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Of course, it may well give them strength for the moment, but there are many other ways to find energy and a sense of being in control of oneself while still being appropriately angry at the right times.
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Many traumatized individuals feel ashamed of their anger, because they believe anger is “bad,” or they believe they will be punished and rejected if they express or even feel anger, or because they fear being angry makes them “just like” the people who hurt them. They fear losing control, yet their anger remains intense and easily provoked.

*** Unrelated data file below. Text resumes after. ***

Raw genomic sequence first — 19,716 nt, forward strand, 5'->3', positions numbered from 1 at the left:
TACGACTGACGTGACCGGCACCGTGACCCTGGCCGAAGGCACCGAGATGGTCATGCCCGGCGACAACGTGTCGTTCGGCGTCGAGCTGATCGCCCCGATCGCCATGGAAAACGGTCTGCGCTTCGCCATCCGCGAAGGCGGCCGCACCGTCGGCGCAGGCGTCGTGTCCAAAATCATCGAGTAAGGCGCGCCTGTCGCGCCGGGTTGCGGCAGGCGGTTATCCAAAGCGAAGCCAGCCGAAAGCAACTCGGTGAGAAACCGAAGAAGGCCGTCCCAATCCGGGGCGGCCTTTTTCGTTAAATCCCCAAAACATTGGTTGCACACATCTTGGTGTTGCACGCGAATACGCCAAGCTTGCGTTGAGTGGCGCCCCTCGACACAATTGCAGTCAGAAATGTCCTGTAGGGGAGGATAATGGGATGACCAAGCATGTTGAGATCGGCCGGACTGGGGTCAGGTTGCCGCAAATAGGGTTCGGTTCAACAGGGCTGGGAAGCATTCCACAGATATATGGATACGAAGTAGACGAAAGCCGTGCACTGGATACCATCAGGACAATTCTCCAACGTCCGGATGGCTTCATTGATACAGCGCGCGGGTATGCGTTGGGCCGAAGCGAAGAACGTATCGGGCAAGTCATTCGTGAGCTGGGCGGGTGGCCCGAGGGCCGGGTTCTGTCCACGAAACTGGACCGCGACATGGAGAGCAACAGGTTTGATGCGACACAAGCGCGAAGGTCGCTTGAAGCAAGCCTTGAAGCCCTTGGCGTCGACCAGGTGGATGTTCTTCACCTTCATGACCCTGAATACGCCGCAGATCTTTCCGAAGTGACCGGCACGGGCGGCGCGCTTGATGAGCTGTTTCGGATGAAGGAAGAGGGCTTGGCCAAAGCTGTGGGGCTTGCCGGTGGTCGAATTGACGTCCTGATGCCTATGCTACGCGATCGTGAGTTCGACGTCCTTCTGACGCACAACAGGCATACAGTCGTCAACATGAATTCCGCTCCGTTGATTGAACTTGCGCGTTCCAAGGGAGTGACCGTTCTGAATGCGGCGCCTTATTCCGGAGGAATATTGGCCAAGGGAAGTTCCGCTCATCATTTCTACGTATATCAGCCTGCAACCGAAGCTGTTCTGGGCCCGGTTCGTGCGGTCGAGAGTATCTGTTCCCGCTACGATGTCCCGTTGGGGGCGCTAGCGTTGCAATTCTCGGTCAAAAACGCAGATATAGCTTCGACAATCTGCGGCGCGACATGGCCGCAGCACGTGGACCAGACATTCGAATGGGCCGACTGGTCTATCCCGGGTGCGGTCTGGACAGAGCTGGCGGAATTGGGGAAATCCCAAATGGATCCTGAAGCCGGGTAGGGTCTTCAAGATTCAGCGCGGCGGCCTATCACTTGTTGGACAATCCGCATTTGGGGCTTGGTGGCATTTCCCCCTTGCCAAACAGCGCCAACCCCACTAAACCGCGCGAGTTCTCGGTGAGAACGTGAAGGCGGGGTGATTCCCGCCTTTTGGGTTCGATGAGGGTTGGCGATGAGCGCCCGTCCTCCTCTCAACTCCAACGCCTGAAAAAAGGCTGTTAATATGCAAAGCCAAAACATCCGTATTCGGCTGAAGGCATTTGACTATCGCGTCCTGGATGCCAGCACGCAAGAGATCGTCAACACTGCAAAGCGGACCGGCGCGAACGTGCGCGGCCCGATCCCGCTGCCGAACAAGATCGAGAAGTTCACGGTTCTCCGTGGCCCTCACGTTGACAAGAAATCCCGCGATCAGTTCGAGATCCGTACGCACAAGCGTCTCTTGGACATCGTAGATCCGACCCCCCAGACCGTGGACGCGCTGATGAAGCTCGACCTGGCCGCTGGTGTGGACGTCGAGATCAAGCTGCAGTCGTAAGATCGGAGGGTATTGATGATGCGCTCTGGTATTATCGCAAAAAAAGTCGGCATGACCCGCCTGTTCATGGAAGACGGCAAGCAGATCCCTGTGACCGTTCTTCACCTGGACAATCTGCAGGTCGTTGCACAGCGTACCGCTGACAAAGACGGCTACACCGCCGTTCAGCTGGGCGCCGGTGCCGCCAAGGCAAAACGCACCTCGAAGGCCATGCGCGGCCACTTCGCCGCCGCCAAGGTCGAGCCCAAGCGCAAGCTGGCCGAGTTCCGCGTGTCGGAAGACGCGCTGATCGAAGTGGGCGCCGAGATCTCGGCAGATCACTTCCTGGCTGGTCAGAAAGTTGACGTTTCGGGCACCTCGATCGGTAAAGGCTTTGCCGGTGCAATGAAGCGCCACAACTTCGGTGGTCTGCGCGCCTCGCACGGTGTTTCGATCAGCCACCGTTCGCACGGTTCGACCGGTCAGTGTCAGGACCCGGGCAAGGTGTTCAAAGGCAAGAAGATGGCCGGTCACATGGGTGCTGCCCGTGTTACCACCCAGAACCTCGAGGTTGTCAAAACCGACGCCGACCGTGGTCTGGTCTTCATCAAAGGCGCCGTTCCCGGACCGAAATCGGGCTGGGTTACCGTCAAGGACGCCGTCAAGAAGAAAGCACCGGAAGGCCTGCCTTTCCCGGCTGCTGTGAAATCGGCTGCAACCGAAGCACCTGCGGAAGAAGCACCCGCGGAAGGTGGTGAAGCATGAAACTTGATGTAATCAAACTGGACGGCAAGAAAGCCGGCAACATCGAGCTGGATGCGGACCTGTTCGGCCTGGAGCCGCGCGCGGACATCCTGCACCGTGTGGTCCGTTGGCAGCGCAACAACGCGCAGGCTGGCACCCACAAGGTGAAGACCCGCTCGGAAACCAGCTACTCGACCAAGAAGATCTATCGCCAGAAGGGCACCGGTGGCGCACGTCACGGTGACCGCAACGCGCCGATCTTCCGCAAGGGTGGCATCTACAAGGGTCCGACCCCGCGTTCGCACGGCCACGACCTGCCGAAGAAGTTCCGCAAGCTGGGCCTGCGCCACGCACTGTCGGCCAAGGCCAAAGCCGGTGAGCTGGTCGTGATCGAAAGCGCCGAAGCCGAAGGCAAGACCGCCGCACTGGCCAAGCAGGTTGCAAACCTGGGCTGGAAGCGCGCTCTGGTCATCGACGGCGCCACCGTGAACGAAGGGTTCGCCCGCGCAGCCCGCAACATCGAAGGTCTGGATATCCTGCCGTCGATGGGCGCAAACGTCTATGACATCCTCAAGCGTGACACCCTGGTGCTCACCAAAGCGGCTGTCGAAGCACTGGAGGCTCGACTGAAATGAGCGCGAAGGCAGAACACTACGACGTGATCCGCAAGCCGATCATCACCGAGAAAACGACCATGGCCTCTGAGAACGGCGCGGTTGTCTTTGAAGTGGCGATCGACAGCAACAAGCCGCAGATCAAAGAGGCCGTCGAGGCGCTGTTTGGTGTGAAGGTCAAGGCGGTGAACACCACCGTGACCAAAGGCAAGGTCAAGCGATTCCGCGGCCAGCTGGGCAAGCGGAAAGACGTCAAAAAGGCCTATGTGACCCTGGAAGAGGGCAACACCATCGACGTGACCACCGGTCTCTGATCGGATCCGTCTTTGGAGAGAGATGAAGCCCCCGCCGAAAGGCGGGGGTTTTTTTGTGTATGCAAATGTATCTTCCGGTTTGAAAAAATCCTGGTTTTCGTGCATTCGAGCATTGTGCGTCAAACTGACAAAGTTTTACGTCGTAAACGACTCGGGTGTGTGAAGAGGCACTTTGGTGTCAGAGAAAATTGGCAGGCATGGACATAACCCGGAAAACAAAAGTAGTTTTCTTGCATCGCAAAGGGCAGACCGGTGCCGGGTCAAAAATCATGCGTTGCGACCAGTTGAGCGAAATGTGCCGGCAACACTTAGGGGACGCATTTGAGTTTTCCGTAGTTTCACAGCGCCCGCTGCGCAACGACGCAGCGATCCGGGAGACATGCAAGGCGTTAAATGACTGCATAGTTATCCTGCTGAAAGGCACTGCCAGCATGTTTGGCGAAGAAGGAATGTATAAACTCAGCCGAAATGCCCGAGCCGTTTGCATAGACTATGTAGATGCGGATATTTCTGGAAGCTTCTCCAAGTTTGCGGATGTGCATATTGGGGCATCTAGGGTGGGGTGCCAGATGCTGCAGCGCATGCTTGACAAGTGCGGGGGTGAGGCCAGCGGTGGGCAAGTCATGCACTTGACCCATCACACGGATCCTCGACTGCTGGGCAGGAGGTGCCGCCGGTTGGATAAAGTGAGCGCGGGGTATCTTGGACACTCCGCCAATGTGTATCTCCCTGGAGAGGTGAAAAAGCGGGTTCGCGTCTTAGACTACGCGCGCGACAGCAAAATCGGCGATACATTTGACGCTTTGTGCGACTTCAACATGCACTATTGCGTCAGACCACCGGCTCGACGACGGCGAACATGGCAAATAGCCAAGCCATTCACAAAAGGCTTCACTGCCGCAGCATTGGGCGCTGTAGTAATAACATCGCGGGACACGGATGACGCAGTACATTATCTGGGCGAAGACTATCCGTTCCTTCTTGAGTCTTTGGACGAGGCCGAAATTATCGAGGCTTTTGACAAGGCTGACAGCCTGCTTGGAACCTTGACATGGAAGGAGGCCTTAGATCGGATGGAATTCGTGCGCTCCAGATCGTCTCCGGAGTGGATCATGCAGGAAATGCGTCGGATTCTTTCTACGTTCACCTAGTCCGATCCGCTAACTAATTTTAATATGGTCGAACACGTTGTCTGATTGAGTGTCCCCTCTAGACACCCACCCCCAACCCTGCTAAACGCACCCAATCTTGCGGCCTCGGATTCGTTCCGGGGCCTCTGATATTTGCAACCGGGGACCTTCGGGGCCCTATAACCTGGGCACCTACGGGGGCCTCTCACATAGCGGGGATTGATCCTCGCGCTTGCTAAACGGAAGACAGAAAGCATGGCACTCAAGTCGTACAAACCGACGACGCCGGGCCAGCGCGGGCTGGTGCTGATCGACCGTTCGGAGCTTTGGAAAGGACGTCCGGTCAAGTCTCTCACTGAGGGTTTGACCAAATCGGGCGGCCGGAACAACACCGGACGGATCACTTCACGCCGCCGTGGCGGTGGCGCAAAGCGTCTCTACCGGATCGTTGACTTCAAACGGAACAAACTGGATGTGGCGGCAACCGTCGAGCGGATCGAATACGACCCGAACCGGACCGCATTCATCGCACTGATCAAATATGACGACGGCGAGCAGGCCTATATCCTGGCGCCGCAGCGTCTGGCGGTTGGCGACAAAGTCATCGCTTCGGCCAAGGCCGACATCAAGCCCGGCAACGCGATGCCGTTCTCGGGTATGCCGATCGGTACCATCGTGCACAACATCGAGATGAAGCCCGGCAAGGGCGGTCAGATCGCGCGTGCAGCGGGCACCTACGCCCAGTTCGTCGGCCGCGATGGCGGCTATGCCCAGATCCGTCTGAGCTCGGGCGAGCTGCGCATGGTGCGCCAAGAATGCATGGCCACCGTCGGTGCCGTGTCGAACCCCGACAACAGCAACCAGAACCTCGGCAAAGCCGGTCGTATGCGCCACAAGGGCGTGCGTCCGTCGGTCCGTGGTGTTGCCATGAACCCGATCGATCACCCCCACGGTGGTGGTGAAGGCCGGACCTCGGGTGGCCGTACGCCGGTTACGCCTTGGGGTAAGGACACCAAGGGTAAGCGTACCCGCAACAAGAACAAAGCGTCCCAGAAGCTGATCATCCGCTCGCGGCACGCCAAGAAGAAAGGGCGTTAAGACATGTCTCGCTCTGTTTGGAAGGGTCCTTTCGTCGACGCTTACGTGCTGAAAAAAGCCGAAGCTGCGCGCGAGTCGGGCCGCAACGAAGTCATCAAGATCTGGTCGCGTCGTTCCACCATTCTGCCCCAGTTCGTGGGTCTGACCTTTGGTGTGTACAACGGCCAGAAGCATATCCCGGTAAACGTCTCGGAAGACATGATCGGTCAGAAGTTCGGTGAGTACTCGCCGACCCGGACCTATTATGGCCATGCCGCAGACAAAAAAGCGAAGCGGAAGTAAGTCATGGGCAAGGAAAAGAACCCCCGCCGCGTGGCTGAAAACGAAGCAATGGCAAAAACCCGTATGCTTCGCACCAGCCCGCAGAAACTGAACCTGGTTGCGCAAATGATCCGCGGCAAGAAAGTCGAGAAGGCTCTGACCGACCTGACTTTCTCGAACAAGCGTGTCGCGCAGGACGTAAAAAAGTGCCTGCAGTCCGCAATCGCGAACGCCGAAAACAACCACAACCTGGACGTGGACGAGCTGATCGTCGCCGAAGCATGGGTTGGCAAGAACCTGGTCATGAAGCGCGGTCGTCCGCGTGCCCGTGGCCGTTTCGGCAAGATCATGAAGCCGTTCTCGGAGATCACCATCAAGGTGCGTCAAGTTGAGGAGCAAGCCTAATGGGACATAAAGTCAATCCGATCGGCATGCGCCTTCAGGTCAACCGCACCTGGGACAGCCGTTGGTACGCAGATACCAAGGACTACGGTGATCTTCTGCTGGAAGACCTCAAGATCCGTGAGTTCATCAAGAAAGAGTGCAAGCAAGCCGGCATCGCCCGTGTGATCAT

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Like many intense negative emotions, anger is often disowned and held in various parts of the personality, so that other parts need not experience it but will react in other ways instead.”
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It is essential to remember that anger is an emotion that guides behavior, not behavior in itself. Anger as a feeling is not dangerous or bad; it is an inevitable part of life. It is how you cope with anger that makes it adaptive or not.”
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Sit quietly, let go, let the mind empty, self conquest looks like this.

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“Though one

should conquer

a thousand times

a thousand men

in battle,

he who

conquers

his own self,

is the

greatest

of all

conquerers.
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Self-conquest

is,